TIME OUT by Lucy Stark Sutton
THOUGHTS FROM A SUPPORTER
Having been born and raised here, I moved back to Gainesville in 1995 and was promptly recruited into the Soroptimist Club by longtime Soroptimist member AND Time Out Director, Evelyn Yeatts. As a Soroptimist, I learned and grew, made friends and renewed friendships, served and was served, and found the Time Out program to be a most unique service project of all Soroptimist Clubs of which I was aware. Soroptimist of Gainesville still gains notoriety for this much-needed and highly unique project.
Time Out was always such a joy for me to serve and observe. As a Soroptimist member, you were asked to bring lunch for Time Out participants and volunteers on a rotating schedule. I can’t think of a time – ok, maybe once – that I brought lunch and didn’t stay to serve, join in the activity and personally witness how very special four hours every Wednesday with these VERY special people were. The participants love the reminiscing activities, arts and crafts, music, puzzles, and of course, the FOOD. The volunteers love the sheer joy experienced by participants and giving the caregivers a bit of well-deserved respite. Most importantly, the caregiver gets a planned four-hour span of time to do anything they want or need, or nothing at all. Time Out gives peace of mind to the caregiver; love, respect, and safe healthy activity to the loved one; need and purpose to the volunteer. Most of all, Time Out gives JOY to all three.
I personally experienced Alzheimer’s in my family, however, I was not the primary caregiver. I was aware and knowledgeable of Time Out and encouraged the caregiver – an even closer loved one – of its significance and its ability to make a difference to caregivers and loved ones of Alzheimers. Walking the rope of respect and personal knowledge, I tried (and tried) yet wasn’t able to sway my loved one to let go for the good of all…even for four hours on Wednesdays. It’s sometimes hard to do the best thing for someone when you’re so close you can’t see the full picture; you’re simply doing the best you know how, putting one foot in front of the other, day after day. BUT the caregiver can seek help or listen to a trusted friend or loved one to help them see the “forest for the trees.”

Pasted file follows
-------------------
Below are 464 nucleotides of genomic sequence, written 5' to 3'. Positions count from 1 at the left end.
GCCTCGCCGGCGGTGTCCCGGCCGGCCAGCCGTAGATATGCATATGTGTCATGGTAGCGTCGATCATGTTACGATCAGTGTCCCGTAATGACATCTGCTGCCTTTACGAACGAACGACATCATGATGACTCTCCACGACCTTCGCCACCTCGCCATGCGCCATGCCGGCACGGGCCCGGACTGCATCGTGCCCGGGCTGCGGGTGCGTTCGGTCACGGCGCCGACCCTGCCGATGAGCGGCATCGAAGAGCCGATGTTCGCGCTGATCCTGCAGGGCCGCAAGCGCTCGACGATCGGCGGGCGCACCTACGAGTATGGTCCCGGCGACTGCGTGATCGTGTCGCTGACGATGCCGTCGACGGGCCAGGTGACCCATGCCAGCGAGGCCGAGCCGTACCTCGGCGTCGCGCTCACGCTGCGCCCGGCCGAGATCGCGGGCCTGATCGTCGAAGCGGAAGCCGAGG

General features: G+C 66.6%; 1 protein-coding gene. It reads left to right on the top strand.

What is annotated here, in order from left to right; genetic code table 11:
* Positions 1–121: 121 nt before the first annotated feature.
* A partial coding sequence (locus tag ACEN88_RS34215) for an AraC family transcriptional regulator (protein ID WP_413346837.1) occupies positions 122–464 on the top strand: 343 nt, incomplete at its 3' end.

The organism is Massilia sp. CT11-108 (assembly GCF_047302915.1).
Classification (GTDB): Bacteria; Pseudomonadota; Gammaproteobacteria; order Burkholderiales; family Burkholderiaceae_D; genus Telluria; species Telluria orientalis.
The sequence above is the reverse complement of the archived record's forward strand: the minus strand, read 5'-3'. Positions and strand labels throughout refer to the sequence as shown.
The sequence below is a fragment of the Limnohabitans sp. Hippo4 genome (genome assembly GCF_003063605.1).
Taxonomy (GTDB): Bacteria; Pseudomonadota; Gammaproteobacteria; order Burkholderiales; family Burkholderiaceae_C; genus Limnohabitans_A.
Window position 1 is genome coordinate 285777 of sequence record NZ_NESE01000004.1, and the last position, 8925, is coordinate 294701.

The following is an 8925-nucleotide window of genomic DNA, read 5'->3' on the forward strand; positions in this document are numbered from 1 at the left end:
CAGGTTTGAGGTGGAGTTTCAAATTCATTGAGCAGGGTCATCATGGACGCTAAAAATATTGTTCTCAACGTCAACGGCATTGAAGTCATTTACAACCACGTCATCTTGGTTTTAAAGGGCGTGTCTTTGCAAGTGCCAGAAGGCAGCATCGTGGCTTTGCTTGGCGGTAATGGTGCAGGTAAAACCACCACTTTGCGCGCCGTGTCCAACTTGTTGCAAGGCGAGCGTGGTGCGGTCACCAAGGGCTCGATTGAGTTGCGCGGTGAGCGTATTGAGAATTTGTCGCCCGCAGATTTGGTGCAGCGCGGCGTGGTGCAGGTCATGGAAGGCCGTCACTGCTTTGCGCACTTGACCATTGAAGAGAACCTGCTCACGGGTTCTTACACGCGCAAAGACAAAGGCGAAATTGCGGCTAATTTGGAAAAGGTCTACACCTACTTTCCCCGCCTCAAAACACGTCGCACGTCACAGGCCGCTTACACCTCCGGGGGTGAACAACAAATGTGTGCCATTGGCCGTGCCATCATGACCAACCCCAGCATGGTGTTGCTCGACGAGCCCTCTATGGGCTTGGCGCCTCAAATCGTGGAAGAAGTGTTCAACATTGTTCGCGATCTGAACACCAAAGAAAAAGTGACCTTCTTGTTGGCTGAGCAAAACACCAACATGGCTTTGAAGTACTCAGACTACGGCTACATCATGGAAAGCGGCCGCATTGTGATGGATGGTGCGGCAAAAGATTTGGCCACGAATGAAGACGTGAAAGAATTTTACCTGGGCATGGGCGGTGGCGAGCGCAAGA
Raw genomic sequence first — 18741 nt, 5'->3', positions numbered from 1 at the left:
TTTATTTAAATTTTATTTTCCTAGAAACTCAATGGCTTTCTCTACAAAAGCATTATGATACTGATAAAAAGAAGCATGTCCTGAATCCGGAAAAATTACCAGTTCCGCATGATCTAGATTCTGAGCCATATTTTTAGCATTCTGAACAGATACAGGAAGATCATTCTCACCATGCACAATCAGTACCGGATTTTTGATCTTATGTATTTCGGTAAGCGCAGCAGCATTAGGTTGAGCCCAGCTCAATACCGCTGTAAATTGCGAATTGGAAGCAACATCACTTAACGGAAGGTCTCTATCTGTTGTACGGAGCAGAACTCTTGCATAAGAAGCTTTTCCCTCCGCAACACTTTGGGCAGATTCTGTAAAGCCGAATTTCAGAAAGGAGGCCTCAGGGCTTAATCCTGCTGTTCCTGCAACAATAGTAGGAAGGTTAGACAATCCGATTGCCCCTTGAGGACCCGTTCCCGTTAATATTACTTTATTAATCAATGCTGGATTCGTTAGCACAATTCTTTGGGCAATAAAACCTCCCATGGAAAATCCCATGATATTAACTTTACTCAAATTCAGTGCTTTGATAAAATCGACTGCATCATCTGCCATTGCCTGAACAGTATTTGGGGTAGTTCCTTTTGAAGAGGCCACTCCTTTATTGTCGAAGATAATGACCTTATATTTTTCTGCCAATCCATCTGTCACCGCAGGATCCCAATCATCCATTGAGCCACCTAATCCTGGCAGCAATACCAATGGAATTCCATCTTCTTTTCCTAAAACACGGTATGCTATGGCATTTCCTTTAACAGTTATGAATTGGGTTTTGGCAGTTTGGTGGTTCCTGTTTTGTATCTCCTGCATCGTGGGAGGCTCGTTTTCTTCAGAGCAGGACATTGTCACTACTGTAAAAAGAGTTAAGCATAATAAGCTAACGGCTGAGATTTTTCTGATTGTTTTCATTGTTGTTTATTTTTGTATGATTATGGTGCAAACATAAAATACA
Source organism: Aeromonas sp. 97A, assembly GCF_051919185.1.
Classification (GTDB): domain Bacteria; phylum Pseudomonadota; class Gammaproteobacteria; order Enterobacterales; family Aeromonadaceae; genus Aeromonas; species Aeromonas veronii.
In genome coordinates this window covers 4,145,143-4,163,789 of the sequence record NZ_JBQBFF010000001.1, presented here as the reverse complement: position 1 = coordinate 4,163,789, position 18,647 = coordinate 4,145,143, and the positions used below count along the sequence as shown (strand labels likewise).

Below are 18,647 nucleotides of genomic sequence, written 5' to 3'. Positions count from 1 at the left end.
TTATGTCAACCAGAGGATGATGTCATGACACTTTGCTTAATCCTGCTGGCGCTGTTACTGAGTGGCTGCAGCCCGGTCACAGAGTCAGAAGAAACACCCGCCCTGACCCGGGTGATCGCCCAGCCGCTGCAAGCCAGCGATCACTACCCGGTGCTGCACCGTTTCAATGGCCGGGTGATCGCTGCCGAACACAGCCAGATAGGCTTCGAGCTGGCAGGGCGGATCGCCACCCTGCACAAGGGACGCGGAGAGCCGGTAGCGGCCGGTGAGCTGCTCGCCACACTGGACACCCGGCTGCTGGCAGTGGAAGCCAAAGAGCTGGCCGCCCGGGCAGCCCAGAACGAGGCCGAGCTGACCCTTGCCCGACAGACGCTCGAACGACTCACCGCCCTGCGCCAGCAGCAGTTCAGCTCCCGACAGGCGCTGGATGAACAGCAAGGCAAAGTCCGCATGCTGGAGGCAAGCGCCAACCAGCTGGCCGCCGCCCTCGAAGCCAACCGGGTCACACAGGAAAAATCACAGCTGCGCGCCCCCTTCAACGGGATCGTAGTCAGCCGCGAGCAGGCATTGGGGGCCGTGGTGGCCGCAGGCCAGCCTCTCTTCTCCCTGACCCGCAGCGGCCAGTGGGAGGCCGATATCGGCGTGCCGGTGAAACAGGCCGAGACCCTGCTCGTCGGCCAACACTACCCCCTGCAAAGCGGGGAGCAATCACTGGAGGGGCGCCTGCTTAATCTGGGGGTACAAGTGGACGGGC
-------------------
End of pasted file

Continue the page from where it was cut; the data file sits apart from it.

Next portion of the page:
To be a better caregiver is to care for yourself every chance you can. Time Out offers the most trusted peace of mind for caregivers and their loved one I have ever seen. Ask me – or ask anyone who has participated or volunteered in the program’s 30+ years. Four hours a week can make such a difference to you and your loved one.
Time Out is totally funded through donations, supported by the Soroptimist Club of Gainesville. Texoma Area on Aging, and the Stanford House. It is a weekly program, giving 4 hours of respite to caregivers each Wednesday from 9 a.m. to 1 p.m. and is free to participants. Lunch is provided for participants and volunteers.